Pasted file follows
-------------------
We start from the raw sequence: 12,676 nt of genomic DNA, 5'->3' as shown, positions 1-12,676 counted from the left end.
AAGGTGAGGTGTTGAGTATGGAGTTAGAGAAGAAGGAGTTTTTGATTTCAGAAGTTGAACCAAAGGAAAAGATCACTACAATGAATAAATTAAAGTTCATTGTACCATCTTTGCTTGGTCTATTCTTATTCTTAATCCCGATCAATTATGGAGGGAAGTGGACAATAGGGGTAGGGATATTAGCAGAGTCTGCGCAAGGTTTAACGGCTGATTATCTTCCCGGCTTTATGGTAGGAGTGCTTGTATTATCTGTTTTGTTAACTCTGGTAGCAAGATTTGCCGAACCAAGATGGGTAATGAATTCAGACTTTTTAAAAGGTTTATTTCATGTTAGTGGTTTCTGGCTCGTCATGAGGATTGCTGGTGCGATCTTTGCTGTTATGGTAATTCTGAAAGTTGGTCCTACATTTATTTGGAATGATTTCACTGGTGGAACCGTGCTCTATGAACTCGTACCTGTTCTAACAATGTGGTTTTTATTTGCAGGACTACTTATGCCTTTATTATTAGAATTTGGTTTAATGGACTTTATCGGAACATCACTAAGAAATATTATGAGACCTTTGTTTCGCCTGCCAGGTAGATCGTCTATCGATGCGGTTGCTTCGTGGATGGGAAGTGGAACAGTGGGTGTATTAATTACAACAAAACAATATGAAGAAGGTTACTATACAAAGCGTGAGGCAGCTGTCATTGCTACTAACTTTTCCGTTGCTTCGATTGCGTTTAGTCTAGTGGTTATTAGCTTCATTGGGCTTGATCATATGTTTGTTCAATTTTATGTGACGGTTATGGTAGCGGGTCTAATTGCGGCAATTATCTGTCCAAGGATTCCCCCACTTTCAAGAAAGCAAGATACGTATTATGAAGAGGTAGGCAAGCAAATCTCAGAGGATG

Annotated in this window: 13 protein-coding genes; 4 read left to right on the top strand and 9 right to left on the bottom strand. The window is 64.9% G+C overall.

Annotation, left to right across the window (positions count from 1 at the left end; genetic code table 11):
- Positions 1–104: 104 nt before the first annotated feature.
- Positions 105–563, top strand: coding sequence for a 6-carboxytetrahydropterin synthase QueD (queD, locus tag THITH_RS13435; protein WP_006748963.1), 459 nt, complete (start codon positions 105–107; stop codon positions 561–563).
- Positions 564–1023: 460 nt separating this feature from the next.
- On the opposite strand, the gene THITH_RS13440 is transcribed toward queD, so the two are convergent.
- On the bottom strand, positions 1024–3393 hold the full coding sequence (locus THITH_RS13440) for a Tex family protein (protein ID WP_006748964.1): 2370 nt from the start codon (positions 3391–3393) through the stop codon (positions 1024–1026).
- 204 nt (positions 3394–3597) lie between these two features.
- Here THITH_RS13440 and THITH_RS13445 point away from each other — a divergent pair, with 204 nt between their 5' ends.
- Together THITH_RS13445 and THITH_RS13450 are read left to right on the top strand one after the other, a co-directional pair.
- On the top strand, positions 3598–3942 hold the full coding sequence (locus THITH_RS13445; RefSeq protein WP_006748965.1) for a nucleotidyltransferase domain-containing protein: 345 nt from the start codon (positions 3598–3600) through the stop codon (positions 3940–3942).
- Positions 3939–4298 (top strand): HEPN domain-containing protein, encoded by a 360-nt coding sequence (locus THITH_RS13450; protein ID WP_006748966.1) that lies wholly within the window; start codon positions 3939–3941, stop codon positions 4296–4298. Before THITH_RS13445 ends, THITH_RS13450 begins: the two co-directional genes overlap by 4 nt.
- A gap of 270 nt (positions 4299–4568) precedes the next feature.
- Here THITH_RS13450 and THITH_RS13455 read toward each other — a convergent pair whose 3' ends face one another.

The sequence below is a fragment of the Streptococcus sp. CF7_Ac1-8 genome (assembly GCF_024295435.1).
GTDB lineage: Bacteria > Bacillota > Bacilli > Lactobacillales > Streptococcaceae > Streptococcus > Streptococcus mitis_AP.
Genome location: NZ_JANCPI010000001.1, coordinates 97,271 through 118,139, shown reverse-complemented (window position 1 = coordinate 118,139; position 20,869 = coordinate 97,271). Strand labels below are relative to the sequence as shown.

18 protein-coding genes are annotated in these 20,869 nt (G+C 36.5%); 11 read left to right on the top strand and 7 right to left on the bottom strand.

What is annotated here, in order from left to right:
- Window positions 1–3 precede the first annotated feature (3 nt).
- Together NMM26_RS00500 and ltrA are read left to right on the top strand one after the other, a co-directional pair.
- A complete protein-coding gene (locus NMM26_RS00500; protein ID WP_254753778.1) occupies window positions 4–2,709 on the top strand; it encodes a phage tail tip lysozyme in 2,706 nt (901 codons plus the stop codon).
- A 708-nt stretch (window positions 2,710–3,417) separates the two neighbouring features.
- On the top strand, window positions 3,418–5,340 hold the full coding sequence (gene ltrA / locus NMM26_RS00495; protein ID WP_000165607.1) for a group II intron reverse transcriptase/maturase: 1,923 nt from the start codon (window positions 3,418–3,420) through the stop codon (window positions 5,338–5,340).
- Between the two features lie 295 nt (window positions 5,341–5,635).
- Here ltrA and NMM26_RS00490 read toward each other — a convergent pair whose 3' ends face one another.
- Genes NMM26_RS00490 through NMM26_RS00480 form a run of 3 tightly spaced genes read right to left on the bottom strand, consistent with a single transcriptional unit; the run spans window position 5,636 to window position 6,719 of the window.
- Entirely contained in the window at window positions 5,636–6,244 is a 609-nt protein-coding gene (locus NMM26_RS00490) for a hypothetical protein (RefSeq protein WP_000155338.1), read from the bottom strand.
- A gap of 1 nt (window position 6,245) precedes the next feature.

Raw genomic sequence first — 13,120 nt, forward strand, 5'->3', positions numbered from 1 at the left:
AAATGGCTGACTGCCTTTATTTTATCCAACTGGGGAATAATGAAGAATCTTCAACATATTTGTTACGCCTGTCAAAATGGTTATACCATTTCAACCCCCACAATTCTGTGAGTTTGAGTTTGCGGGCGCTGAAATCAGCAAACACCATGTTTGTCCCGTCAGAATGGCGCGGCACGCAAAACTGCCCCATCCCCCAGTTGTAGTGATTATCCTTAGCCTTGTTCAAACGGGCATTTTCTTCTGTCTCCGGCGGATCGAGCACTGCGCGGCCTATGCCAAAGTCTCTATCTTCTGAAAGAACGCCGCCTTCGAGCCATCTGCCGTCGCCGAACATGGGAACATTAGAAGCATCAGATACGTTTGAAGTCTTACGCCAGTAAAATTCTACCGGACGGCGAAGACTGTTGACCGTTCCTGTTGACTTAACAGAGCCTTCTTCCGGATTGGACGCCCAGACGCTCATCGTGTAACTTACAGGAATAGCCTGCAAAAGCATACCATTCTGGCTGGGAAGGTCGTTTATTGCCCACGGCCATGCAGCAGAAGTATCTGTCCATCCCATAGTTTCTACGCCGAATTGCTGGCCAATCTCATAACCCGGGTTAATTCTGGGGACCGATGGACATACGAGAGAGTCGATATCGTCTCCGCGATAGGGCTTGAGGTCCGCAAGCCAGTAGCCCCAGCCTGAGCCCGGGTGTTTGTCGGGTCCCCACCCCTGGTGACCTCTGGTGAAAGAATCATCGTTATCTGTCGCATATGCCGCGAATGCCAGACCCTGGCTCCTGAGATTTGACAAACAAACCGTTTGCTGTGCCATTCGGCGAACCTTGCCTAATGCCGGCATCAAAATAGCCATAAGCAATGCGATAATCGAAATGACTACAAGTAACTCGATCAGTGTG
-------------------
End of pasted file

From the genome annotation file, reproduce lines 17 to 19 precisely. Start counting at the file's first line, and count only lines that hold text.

The sequence below is a fragment of the Streptococcus sp. CF7_Ac1-8 genome (assembly GCF_024295435.1).
GTDB lineage: Bacteria > Bacillota > Bacilli > Lactobacillales > Streptococcaceae > Streptococcus > Streptococcus mitis_AP.
Genome location: NZ_JANCPI010000001.1, coordinates 97,271 through 118,139, shown reverse-complemented (window position 1 = coordinate 118,139; position 20,869 = coordinate 97,271). Strand labels below are relative to the sequence as shown.